Civic Society Newsletter - Winter 2005
The Council is planning to celebrate the 4th Centenary of the Wells by fixing ‘blue’ plaques to the homes of notable residents. I wonder whether they will consider the Upper Grosvenor Road home of Frank Boreham. He started as a 14-year old clerk at the High Brooms brickworks in 1885 but went on to become a renowned preacher with a world-wide audience far beyond that of Canon Hoare. He died in 1959 but his works are still studied. They were the subject of a paper presented at a conference in Seoul, South Korea just last year. His autobiography 'My Pilgrimage', written in 1940, is an easy read, a little sentimental perhaps, but it tells an interesting story, full of details of life in Tunbridge Wells in the 1870’s and 80’s.
Frank William Boreham was born at 3 Garden Road in 1871, the first child of Francis and Fanny Boreham. Francis was a solicitor’s clerk. The family moved to a new house, Wroxton Lodge, in Upper Grosvenor Road in 1874, where they remained for the next seventy years. Francis’ father had worked on the Earl of Derby’s estate at Wroxton near Banbury, and it was a family tradition to give that name to all their homes.
The Borehams were a religious family. Francis and Fanny had met at St John’s Church and had married there, but some time before Frank’s birth they transferred to Emmanuel, the new church on Mount Ephraim, part of the Countess of Huntingdon’s Connexion. The minister of Emmanuel, the Rev George Jones, was active in the movement to open a second Skinners’ Company school in Tunbridge Wells, and Frank’s parents were presumably disappointed that the campaign took so long. Frank went instead to the Grosvenor United School in Meadow Road, where the multi-storey car park now stands (see map). ‘Plain as it was’, Boreham explains, ‘ it was an excellent school as schools went in those days’.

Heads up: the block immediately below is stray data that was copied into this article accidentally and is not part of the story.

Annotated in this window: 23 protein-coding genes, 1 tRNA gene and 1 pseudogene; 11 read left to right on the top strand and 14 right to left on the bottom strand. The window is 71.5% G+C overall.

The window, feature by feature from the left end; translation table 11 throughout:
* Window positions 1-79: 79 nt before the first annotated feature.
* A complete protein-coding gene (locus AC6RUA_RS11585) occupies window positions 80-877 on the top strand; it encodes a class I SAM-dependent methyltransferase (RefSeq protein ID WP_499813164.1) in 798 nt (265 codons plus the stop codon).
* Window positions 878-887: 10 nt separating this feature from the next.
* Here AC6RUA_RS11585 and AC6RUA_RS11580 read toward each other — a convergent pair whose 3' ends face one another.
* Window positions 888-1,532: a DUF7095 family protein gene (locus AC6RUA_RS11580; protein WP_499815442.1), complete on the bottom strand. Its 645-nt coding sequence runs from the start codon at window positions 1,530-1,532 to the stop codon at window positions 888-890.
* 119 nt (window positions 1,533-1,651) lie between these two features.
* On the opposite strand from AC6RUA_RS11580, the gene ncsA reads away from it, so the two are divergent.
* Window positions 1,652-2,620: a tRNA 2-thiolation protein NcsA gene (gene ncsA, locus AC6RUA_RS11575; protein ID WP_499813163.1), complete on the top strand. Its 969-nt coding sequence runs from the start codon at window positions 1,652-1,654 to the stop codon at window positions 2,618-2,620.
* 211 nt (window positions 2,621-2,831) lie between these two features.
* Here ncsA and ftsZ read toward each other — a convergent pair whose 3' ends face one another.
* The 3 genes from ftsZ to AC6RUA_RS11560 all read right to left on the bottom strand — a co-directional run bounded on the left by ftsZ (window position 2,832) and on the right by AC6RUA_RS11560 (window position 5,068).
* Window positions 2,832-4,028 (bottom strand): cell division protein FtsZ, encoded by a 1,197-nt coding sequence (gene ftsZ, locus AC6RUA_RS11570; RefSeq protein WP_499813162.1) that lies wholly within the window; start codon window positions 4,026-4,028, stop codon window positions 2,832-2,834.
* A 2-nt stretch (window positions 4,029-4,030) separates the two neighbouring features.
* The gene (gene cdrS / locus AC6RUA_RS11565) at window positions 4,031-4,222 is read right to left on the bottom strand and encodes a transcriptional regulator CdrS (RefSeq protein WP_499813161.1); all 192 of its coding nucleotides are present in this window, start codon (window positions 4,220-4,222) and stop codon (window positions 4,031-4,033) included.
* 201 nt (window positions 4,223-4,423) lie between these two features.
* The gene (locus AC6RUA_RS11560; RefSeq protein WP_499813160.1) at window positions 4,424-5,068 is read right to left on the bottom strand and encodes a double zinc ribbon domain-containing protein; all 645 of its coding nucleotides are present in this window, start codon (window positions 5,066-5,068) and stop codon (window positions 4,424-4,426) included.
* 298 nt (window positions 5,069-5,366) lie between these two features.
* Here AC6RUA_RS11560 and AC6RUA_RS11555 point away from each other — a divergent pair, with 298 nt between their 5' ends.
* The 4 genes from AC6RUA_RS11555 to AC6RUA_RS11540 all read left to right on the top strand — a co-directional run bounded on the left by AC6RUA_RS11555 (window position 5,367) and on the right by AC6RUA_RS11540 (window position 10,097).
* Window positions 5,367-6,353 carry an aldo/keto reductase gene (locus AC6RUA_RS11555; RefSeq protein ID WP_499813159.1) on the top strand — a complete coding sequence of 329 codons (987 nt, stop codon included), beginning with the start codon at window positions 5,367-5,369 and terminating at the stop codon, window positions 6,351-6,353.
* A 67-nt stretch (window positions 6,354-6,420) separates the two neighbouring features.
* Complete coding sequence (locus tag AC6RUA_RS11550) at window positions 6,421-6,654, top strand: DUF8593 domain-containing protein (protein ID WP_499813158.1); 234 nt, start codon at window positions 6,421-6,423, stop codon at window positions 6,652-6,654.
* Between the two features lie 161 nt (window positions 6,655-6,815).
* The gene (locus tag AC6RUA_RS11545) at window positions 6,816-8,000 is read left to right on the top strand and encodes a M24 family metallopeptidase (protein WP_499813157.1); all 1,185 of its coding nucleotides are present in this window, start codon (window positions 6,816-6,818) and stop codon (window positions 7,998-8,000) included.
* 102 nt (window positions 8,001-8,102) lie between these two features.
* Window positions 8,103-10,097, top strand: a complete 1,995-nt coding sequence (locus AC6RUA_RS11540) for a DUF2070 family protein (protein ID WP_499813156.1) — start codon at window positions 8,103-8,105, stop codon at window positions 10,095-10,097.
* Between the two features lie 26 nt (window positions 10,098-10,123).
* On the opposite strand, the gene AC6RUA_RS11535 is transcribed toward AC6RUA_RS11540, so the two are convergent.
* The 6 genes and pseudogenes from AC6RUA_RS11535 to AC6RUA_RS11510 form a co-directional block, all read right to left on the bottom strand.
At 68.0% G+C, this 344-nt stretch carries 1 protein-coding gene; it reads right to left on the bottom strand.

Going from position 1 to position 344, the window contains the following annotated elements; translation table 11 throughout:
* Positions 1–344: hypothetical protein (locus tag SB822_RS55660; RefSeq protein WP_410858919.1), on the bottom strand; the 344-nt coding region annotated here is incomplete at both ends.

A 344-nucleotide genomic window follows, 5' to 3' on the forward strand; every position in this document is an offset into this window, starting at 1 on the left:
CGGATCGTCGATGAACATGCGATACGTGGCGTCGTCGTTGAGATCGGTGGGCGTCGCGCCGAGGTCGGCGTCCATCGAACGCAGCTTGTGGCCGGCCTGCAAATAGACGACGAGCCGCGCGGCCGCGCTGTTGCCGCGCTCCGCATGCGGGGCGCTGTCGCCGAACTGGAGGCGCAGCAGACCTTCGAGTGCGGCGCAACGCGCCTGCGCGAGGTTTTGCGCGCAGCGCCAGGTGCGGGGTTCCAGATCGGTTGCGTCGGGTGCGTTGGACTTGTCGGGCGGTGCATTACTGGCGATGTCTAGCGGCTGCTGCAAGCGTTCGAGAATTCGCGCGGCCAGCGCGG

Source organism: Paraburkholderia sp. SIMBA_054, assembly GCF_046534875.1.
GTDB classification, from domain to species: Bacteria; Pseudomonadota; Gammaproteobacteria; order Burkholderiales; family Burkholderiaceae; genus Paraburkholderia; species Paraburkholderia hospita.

Frank was never as dedicated a scholar as his friend and rival, Gilbert Finch, the Mayor’s son. He was too fond of day-dreaming - of cricket, which was to be a life-long love of his; and of adventures in far-flung parts of the world - with polar bears in the far North, boa-constrictors in the Amazon, or wolves in Siberia. Perhaps Gilbert should be blamed for this, as it was he who introduced Frank to a local library, ‘a dingy little school-room, a few streets away, where, in return for the modest outlay of a penny a month he had unlimited access to tales of adventure’. Or perhaps it was Frank’s own romantic nature. He tells of a local tradition that one could see the sea from Crowborough Beacon, and, although he never saw it himself, and never heard of anybody else who had seen it, nevertheless he continued to make occasional trips, sixteen miles on rough and dusty roads, in full expectation of seeing it one day.